Monday, May 7, 2007

The Daily Digest

Green Sea Turtle

Starting today, I'm renaming the Daily Dose, the Daily Digest.

CBS fired Don Imus for a sexual and racist remark he made on the air. But CNN's Jeffrey Toobin, who was shown Imus's contract, asks, "How is CBS going to argue that what he said was so controversial and so offensive that it isn't what they asked for in the contract?" According to Toobin, Imus's contact included a clause that CBS wanted him to be "irreverent" and "controversial": "Company [CBS Radio] acknowledges that Artist's [Imus'] services to be rendered hereunder are of a unique, extraordinary, irreverent, intellectual, topical, controversial and personal character and that programs of the same general type and nature containing these components are desired by Company and are consistent with Company rules and policies."

Two conservative heavies, Ramesh Ponnuru and Pat Toomey, debate the issues of the day on Laura Ingraham's radio show. Listen here.

Radley continues to highlight the important but underreported aspects of governmental motorcades: "[A] couple of weeks ago I noted that the troubling thing about Gov. John Corzine's crash wasn't that he didn't use his seat belt (which only imperils his own safety), but that he felt he was so important that he could have his motorcade fly down the highway at 90+ miles per hour, shunting everyone else on the road out of the way (which imperils everyone on the highway). . . . Well, now we learn that Gov. Corzine held a press conference yesterday in which he apologized (whether it was for not wearing his seatbelt or for thinking he's so important that he can put everyone else on the road at risk isn't clear). He then got into his car and sped off in his motorcade, which once again routinely broke the speed limit while taking the injured governor back to his mansion."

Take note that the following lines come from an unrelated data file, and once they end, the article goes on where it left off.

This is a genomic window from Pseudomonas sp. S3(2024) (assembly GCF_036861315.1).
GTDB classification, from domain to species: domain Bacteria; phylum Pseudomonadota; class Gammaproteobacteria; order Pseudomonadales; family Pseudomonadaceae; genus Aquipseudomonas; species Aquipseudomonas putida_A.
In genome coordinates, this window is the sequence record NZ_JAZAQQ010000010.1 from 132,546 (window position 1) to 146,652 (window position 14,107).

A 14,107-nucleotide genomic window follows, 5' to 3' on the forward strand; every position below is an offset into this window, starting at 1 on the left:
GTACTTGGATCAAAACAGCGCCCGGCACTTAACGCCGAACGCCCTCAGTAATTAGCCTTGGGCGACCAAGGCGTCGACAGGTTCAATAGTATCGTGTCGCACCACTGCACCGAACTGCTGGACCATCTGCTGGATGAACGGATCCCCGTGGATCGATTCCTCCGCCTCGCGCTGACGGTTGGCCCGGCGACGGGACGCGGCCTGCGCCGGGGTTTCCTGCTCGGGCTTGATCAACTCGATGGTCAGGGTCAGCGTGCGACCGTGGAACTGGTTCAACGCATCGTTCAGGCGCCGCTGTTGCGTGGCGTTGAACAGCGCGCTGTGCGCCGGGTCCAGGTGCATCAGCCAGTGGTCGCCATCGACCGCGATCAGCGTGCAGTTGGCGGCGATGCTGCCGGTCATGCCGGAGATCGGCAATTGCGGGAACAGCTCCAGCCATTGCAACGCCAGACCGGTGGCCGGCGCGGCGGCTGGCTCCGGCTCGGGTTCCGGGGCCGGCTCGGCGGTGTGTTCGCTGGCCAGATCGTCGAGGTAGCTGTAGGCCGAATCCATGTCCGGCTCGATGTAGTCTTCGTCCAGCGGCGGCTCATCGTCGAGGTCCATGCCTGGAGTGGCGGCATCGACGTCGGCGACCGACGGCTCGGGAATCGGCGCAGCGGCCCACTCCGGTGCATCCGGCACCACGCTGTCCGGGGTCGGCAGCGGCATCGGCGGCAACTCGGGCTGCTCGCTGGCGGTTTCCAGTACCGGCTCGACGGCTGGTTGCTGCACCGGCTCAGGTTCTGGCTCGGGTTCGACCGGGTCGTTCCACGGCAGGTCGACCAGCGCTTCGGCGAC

Somebody had to say it: Alberto "Gonzales's tenure is more scandalous even than the mess he created by firing eight federal prosecutors" (my hyperlink). Cato's Tim Lynch lays out the case why the AG should resign. Meanwhile, Marshall Manson observes that Gonzales's recent congressional testimony "illustrated just how laughable the notion of his nomination to the Supreme Court really was. It also revealed how thoroughly ill-prepared Gonzales would have been for the intellectual rigor of the Court."